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cachespec.xml explained

Cache entries are specified in the cachespec.xml file. This is a file that holds cache specification and invalidation policies. It can be placed in the /properties directory for global cache specifications or within WEB-INF directory of each Web module or META-INF of the enterprise bean directory.

cachespec.xml is used for Servlet/JSP caching, Webservice caching and Command caching.

When using the Distributed Object Map, cache is configured programmatically.

<cache> The root element of the cachespec.xml file,
appearing only once. It holds multiple <cache-entry>
<cache-entry> There is one of these for each item to be cached. Cache
entries can describe items to be cached, items which will
invalidate other cache entries, and dependencies between cache
entries. We will see examples of each below.
<class> Identifies the type of entry. Possible values are command,
servlet, and webservice.
<name> The name of the item to be cached. For commands, it should
be the fully qualified package and class name, including the .class
suffix. For servlets or JSPs, it should be the URI path relative to
the application's context root. For example, if the full URL to the
JSP is,
the value here would be /products/catalogList.JSP. If
you were using the cachespec.xml file from the
application server properties directory (global), the entire URL
would be necessary. If you have multiple servlet aliases, multiple
<name> stanzas could be included here to list
each alias that you intend to cache.
<property> Used to set optional properties on a cache entry, such as
whether it can be cached outside of WebSphere Application Server,
and whether this entry can be persisted to disk. (There is a list
of definable properties in the WebSphere Application Server V5
Information Center.) There can be multiple properties per cache
<sharing-policy> Determines whether a cache entry should be shared between
distributed caches, and if so, how that should occur. Distributed
caches will be discussed later.
<cache-id> Where the cache identifiers for each cache entry are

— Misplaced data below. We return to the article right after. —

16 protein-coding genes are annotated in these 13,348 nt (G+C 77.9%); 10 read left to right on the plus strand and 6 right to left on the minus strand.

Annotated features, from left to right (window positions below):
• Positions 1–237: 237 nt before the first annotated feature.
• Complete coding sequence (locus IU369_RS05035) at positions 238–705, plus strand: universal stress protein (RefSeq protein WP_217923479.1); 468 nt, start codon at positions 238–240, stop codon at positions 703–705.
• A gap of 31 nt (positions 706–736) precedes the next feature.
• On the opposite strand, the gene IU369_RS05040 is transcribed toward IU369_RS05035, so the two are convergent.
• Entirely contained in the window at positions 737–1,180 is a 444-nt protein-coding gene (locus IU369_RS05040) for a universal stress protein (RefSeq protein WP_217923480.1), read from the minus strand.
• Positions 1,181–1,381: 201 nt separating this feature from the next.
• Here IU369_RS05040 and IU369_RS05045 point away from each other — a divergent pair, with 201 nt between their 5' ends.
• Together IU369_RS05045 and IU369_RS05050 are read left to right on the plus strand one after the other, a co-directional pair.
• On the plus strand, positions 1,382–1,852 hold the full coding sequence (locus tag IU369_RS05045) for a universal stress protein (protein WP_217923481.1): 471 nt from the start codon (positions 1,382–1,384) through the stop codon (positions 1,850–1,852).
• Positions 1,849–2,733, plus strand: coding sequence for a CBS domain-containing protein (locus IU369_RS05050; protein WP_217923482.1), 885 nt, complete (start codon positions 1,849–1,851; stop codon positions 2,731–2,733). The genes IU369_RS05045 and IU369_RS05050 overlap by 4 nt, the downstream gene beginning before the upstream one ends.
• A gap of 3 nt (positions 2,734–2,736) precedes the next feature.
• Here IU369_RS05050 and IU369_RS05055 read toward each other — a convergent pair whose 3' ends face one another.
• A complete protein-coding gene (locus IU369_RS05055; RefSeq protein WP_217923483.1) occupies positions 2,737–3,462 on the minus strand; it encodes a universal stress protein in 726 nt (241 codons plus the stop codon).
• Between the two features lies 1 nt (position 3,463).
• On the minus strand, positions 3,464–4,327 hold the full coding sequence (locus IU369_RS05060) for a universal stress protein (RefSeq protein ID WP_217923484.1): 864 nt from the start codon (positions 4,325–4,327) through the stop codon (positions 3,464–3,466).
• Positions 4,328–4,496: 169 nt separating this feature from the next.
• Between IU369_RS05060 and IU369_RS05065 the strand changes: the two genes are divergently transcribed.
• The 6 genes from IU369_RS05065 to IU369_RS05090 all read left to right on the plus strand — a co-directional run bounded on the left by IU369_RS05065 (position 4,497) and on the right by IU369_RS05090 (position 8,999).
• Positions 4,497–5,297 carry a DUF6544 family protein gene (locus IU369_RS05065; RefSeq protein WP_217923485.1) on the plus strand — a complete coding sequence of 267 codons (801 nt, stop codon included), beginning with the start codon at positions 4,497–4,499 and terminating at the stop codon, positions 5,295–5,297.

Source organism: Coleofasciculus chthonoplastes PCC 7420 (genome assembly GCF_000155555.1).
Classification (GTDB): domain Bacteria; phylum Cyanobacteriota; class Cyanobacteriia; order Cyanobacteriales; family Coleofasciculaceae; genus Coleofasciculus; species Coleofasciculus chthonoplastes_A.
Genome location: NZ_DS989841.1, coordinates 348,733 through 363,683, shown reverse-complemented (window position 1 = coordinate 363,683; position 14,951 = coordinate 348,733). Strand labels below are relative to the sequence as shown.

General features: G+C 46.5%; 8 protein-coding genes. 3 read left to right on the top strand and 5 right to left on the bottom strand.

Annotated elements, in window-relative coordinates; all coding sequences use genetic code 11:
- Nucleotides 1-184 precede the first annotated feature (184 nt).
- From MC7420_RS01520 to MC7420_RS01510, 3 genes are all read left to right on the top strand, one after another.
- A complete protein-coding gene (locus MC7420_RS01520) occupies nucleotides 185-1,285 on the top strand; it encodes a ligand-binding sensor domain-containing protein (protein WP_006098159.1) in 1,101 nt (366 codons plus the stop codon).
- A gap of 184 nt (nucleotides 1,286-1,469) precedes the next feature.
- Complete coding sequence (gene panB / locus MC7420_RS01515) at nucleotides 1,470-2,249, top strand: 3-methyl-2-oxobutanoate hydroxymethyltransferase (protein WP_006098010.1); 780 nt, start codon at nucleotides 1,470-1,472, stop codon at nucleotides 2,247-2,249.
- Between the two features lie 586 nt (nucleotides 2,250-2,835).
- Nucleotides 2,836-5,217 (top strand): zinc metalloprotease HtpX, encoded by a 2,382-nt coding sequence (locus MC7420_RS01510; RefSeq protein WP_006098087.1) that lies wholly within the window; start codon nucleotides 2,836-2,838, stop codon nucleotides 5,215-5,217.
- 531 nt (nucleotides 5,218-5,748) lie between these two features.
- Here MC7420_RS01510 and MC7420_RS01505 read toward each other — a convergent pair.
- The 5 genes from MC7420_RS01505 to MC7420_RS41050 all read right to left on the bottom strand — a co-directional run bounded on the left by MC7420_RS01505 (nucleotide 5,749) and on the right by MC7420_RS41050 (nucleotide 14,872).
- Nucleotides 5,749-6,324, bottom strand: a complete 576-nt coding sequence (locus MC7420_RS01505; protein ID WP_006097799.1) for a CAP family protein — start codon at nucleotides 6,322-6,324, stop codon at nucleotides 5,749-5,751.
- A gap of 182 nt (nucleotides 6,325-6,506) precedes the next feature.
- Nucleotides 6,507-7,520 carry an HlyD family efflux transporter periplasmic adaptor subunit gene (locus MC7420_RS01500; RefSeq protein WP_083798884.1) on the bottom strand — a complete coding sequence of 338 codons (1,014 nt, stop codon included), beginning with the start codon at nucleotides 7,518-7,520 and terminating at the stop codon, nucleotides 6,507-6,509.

configured. This is a key, similar to a database key structure that
identifies a particular cache entry as unique. Caching is generally
not as simple as specifying a particular servlet, JSP, or command
to cache. These must be qualified with attributes that distinguish
one cache entry from another. For example, caching a servlet that
returns a weather forecast by the URI /weather/forecast
would not be desirable; think of what would happen if one user
asked for the forecast for Miami and that result was cached, and
the following user invoked this URI to get the forecast for
Anchorage. In this case, there is probably a request parameter that
is sent along with the servlet invocation that has the city name or
zip code for the forecast. This is the piece of data that would
ensure the cached results are unique and match the request, so, for
example, Miami forecasts are always returned to other users asking
for Miami weather. This parameter should be designated as required,
as the cache entry is meaningless without it. Sample 5, below,
shows a similar cache specification. There may also be other
parameters as part of the cache ID, such as whether the user is
asking for a short-range or long-range forecast. Each component of
the cache ID is specified in a <component> tag,
as shown in the examples below.

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